Washington D.C. – Congressman Adam Smith (WA-09), Ranking Member of the House Armed Services Committee, made the following statement after the House passed the Fiscal Year 2013 National Defense Authorization Act:
“I want to thank Chairman McKeon, all members of the House of Representatives and staff for their hard work on this important piece of legislation.
“Overall, this bill prioritizes our troops deployed in Afghanistan and around the world by ensuring that they have the tools and resources they need to do their job and protect national security. It also provides our troops and their families with the benefits and support that they deserve, including a 1.6 percent pay increase.
“It continues to make counterterrorism a priority and makes significant investments in all branches of our Armed Services, ensuring that our military is prepared to meet the threats of today as well as the future. It supports our troops as they continue to fight overseas, invests in new technologies for the future, and protects vital military equipment production capacity here at home.
“However, I am troubled by the language throughout the bill that either relies too much on a large and extended combat mission in the case of Afghanistan or, simply, overly confrontational language in the cases of Russia, North Korea, Iran, and China, to name a few.
“In many cases, the only thing preventing me from voting against this bill is the qualifying language. For example, on Afghanistan, the bill requires 68,000 troops through the end of 2014 but then says “if necessary.” On Iran, it calls for all avenues to be used including military force, but again, only "if necessary."
“The language on Russia is particularly troubling. Much of the rhetoric during debate on this bill echoed sentiments from 1982, when we were at the height of the Cold War. We are no longer in the Cold War, and we should not be treating Russia like an enemy.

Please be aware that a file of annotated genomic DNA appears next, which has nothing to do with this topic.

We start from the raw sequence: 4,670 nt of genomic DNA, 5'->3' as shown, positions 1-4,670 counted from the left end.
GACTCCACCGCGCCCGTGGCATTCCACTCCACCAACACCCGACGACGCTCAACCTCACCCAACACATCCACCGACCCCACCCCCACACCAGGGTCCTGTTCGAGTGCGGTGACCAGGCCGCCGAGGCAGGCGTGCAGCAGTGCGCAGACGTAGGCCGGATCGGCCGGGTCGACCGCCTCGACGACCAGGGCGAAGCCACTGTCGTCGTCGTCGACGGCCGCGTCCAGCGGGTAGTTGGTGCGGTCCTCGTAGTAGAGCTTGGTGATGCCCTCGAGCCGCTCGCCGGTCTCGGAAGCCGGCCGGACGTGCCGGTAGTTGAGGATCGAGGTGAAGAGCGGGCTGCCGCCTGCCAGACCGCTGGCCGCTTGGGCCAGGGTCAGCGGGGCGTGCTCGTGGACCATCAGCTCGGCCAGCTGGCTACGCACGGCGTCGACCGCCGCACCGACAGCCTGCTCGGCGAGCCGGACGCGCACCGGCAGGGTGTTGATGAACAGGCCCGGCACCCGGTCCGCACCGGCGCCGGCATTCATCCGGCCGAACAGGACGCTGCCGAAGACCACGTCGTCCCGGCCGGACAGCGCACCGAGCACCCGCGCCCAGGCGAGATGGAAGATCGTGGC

“On North Korea, the confrontational language went so far as to include a study that suggests deploying tactical nuclear weapons to the region. This would be dangerous and reckless and could destabilize the entire region.
“If this were binding language, I would have to vote against this bill. Luckily, it is simply a statement of policy by the majority -- policies that I strongly disagree with.
“Additionally, given the size of our debt and deficit and growing budgetary pressures, I am concerned the bill supports an overall defense budget that is roughly $8 billion over the Budget Control Act. Congress made a commitment to get our budget under control, and I fully expect that the Senate will honor the Budget Control Act number.
“The bill also includes provisions that discriminate against gay and lesbian service members. For years, many members of our Armed Services had to hide who they were to fight for the country they love, and I am strongly opposed to efforts that seek to turn back the clock on the progress we have made in the name of equality.
“The bill also takes a big step back on energy, by ending support for many kinds of alternative fuels which undermine our national security policy. Our nation must decrease, if not eliminate, its reliance on imported fuels and maintain our leadership in this area. China and many other nations are seeking to become leaders in this area, and the committee’s actions will set us back and risk our leadership in this arena.
“Again, I supported his bill in its current form because we must support our troops while they are in harm’s way. We must ensure that they have the tools and resources they need to ensure national security and accomplish missions we ask of them. However, there is still much more work to be done to address many of the issues with this bill. I look forward to reviewing the Senate’s version of this bill and working with my colleagues here in the House to make sure we send the President a final bill that meets the high standards of the United States Armed Services.”